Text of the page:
This, he believes, is an area where the team of battle-hardened marketing executives will excel – their experience in an uncompromising, often brutal profession helping them realize they’re a lot tougher than they imagined.
“Everybody has that realization,” he told Marketing via telephone from Jerusalem Tuesday, where he had spent the day visiting religious shrines including the Wailing Wall and the Church of the Holy Sepulchre. “But people that work in marketing services will have a lot of life experience to draw upon to help them plough ahead and just roll with the adversity.
“It’s just another tough day at the office.”
Completing the Sahara Race will also have a transformative effect on participants’ lives, he said, predicting that at least two of his teammates will ultimately go on to run another desert race (according to the 4 Deserts site, about 25% of the participants in this race have competed in a prior event).
The impact on participants’ professional life can be equally profound, he added. “They become less patient of people that struggle to overcome adversity in general, but they also become far more patient when they face adversity themselves, because they know they can see themselves through it,” he said. “They know that whatever they’re going through will work itself out.”
Alison Simpson, executive vice-president at Maritz Canada and a NABS board member, agreed to participate in the race because she was curious to see what she would discover about her capabilities.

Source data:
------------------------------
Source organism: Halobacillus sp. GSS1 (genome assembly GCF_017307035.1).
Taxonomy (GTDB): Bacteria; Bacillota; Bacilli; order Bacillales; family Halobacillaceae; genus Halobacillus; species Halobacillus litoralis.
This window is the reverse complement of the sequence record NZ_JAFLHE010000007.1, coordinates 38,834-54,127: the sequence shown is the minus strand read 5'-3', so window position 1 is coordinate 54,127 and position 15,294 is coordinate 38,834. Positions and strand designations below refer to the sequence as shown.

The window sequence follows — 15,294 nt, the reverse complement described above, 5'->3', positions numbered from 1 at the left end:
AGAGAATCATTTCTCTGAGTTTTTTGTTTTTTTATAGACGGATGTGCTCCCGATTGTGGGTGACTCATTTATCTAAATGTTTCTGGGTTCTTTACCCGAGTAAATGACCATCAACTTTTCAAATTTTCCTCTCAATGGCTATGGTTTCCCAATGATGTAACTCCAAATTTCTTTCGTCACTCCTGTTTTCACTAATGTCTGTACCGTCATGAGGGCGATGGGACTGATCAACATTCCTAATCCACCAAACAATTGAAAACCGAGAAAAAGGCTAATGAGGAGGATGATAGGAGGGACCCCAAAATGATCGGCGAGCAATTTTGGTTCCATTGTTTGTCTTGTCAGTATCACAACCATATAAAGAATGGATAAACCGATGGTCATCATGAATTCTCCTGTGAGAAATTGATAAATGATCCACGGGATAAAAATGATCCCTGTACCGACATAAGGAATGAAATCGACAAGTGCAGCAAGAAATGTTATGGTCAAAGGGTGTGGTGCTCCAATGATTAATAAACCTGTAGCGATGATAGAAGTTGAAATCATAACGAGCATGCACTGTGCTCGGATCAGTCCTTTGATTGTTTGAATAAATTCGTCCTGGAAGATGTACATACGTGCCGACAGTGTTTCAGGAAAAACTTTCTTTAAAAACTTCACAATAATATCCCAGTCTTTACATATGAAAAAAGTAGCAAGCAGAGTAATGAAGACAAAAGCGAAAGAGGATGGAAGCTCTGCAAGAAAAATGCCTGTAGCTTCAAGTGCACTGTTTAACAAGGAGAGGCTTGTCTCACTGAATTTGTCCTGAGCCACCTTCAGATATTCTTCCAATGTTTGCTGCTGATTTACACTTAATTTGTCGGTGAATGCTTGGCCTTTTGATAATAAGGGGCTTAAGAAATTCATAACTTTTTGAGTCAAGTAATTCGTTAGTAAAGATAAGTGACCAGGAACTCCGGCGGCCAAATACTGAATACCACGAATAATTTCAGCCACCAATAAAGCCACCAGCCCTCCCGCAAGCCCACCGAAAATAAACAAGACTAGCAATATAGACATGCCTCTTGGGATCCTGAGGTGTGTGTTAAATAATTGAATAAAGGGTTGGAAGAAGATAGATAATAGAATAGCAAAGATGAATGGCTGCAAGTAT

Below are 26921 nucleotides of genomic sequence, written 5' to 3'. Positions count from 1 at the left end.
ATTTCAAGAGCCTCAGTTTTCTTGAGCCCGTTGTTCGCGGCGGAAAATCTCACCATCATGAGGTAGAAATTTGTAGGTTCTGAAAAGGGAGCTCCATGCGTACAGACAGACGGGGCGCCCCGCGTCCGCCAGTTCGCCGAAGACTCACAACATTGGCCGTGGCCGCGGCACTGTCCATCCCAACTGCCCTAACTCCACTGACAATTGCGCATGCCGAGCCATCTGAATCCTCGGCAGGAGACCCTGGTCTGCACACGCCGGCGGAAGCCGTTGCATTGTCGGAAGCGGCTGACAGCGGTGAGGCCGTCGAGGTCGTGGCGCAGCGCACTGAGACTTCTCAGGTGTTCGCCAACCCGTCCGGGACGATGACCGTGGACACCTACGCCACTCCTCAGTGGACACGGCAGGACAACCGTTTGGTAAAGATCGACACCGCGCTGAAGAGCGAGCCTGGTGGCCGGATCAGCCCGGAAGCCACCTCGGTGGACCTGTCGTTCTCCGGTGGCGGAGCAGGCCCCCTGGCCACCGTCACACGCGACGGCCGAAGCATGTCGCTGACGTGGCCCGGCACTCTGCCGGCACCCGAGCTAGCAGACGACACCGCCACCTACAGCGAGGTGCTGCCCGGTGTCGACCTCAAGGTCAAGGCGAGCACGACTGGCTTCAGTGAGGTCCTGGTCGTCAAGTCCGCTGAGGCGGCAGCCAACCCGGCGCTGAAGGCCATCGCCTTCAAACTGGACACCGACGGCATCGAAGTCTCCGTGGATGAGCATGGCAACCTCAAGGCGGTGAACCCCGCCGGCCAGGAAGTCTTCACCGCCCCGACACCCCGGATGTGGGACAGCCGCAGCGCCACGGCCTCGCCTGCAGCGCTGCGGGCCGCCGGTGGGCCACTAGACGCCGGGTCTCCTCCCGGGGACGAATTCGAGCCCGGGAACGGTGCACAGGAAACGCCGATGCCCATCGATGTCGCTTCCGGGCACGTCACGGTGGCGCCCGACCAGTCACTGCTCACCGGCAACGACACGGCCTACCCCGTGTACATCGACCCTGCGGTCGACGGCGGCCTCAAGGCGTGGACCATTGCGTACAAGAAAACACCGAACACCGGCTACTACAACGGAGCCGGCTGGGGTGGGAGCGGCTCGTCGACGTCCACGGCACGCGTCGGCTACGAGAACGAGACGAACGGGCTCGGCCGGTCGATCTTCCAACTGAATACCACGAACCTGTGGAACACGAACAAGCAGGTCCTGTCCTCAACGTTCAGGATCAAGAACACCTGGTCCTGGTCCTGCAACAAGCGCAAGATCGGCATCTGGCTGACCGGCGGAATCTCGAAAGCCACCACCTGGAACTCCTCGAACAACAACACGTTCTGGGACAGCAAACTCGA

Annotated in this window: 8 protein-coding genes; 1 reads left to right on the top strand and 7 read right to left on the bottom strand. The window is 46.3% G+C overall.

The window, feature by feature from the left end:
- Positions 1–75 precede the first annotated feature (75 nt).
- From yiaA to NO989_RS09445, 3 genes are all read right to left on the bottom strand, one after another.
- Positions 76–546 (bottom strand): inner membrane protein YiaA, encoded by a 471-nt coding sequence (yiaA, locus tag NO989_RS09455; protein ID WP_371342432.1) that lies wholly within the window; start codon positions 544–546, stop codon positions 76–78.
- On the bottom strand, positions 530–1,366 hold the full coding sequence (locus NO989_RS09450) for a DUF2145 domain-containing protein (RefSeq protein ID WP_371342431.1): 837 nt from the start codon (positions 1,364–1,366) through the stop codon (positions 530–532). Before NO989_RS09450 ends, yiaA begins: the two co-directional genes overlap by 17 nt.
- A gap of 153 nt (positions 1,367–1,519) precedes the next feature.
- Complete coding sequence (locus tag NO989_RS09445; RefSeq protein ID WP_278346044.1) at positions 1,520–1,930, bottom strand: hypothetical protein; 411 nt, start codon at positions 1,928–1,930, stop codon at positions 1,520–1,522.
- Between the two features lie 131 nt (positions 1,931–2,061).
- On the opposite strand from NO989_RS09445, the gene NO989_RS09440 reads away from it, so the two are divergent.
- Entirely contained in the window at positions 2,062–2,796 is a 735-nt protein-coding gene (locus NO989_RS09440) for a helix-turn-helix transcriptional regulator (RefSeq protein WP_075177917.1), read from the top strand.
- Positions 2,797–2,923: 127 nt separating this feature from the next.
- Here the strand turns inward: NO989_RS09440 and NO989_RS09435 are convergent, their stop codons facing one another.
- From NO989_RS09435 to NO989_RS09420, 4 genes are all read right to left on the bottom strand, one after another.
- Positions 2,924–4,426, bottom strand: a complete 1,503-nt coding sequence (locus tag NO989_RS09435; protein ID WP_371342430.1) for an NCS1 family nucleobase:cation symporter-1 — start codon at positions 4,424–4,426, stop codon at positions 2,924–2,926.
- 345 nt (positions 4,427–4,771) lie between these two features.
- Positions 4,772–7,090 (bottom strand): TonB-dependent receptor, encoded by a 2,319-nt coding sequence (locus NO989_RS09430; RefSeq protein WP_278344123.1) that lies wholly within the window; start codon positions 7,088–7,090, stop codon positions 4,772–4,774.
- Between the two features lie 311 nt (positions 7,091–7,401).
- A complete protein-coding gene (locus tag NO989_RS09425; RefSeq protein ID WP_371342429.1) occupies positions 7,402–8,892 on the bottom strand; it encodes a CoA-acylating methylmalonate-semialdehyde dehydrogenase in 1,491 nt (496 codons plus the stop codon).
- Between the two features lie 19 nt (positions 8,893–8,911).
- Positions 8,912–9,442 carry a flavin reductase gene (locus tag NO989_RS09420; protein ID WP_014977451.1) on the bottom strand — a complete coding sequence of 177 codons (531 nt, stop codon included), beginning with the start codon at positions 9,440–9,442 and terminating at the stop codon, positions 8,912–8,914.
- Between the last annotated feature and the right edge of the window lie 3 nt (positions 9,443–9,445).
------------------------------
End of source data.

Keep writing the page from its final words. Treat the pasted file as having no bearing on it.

“When you push yourself physically to accomplish something you didn’t think you could do, it’s incredibly gratifying and also incredibly freeing – you start to see potential in yourself that you really didn’t think was there,” said Simpson, who has completed 29 marathons – including the famous Boston Marathon and the Midnight Sun Marathon in Norway – since taking up the sport 10 years ago.
“This is taking my running to a whole new level,” she said on Tuesday, less than 48 hours before boarding a plane for Egypt. It was, she said, a “completely emotional” decision that saw her accept Danis’ offer to run in the Sahara Race within seconds of him asking.
“I don’t think this is something you sign up for if you actually think it through like a rational human being,” she said with a laugh, confiding that she is both “really excited and absolutely terrified” by the race.
Like Danis, Simpson believes the race will yield dividends in her professional life. “We’re in an industry where you’re only as good as your last campaign or marketing initiative and the results it drove,” she said. “An ability to see potential where others can’t is a huge part of what made me successful and will continue to make me successful. With that as my foundation, doing something like this on a personal level can only benefit my career and give me a different way to go about solving different client issues.”
Sullivan, meanwhile, is confident that by the time he crosses the finish line in the shadow of the Pyramids at Giza, he will have learned more about coping with adversity and gained an understanding of how to best achieve goals he sets for himself.
The first step in his journey begins at approximately 7 a.m. Sunday, with the first blister occurring shortly afterwards.